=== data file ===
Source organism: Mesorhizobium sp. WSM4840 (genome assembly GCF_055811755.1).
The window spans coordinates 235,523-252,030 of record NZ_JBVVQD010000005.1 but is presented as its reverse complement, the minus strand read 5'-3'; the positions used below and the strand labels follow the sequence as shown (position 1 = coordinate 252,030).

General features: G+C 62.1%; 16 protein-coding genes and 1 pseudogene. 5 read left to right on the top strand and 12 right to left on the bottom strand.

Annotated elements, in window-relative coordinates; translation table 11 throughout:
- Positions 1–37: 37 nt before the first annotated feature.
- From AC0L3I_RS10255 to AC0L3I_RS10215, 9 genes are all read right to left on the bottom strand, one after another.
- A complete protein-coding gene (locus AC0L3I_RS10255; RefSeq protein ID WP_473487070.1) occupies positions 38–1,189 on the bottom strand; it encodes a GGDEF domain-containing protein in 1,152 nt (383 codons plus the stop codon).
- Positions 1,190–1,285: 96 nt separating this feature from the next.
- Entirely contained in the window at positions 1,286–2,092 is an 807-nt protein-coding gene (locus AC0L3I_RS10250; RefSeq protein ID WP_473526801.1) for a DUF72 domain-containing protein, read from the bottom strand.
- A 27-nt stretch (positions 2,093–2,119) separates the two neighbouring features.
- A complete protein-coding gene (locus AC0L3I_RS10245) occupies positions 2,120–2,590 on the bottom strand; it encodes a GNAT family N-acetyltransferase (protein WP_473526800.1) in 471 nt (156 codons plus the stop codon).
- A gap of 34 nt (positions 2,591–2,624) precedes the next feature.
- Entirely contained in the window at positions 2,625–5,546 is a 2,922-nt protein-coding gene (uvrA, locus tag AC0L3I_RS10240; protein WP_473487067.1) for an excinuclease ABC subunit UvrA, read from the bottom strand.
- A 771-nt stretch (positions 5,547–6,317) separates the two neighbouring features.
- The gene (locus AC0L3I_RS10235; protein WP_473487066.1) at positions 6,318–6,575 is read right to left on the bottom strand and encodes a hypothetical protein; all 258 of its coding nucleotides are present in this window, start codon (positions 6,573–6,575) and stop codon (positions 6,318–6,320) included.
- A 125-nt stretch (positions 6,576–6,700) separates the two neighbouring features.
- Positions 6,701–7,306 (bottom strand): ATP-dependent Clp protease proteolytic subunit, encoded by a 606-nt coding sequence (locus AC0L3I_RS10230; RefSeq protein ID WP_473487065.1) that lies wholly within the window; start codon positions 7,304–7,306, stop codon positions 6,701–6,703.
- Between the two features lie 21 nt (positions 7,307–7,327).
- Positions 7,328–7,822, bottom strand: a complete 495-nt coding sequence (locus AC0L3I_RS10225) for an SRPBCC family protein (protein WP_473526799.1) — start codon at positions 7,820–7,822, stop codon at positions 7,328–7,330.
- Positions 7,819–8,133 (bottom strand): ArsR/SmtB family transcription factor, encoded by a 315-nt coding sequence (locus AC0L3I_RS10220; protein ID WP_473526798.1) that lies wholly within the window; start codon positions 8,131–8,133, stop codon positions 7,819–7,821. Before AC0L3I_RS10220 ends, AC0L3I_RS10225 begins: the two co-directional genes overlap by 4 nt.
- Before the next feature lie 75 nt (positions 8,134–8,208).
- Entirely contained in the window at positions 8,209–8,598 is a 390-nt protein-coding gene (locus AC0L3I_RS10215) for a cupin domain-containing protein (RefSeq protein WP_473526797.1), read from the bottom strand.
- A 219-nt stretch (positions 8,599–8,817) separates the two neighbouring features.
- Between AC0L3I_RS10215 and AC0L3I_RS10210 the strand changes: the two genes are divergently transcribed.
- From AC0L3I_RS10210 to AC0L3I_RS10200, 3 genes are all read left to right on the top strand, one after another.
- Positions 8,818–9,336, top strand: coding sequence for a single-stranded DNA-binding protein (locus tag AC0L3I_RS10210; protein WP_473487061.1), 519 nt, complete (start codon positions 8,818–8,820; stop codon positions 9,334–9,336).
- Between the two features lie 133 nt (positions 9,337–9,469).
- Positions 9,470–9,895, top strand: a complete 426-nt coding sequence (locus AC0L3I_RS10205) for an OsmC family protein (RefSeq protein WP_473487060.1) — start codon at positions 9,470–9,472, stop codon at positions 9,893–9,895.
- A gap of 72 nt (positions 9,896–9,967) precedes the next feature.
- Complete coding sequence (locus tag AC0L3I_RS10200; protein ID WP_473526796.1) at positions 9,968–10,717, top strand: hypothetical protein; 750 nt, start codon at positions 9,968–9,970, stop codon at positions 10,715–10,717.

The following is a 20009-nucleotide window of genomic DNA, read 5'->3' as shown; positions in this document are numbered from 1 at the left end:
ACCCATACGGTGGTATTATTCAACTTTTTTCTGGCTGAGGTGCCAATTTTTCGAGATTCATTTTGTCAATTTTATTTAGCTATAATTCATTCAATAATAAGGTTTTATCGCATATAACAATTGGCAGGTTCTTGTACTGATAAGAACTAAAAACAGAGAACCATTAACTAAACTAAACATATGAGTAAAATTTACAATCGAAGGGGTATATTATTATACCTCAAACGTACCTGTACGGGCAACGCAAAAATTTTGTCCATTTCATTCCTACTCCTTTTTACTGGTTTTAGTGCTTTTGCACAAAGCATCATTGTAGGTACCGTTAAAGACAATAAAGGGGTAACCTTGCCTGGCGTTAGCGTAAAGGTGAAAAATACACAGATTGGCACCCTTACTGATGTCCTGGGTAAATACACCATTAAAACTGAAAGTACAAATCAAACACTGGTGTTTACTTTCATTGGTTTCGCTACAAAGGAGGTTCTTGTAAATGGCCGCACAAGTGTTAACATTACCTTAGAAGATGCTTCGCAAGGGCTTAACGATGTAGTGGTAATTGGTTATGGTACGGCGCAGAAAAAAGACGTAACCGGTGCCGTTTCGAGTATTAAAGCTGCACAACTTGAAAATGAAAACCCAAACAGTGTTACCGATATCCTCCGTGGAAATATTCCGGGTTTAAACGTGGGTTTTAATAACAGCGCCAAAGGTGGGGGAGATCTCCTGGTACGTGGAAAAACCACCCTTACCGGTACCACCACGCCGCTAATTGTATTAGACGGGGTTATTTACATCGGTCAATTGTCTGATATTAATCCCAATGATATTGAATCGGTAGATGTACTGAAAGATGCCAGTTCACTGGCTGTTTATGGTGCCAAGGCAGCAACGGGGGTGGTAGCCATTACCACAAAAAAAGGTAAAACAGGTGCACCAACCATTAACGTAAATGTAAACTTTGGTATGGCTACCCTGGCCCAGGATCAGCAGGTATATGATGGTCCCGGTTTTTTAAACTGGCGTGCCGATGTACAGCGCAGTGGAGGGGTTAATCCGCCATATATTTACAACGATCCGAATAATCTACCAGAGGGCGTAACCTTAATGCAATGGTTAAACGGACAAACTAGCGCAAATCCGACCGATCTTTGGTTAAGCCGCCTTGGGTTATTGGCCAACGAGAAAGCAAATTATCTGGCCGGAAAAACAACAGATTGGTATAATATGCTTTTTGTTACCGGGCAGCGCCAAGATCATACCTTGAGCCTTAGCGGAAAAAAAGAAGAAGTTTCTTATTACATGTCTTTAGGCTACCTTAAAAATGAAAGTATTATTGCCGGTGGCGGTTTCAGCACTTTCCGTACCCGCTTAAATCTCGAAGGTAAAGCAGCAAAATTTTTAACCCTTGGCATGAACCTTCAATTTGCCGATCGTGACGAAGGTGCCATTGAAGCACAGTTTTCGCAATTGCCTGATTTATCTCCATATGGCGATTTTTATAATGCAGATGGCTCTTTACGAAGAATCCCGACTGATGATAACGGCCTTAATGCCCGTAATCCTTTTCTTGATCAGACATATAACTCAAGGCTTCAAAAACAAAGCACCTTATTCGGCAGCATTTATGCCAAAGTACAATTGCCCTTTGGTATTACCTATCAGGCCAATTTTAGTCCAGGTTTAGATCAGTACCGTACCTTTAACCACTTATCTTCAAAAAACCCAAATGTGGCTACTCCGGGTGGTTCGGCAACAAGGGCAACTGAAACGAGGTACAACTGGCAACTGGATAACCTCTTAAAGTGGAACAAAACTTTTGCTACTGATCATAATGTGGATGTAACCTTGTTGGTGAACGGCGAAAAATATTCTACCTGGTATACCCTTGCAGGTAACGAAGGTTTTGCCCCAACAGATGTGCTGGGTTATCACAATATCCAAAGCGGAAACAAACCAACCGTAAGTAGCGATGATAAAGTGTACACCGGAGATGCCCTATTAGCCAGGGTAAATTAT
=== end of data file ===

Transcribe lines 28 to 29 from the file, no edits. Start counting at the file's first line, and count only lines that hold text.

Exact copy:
- Positions 9,470–9,895, top strand: a complete 426-nt coding sequence (locus AC0L3I_RS10205) for an OsmC family protein (RefSeq protein WP_473487060.1) — start codon at positions 9,470–9,472, stop codon at positions 9,893–9,895.
- A gap of 72 nt (positions 9,896–9,967) precedes the next feature.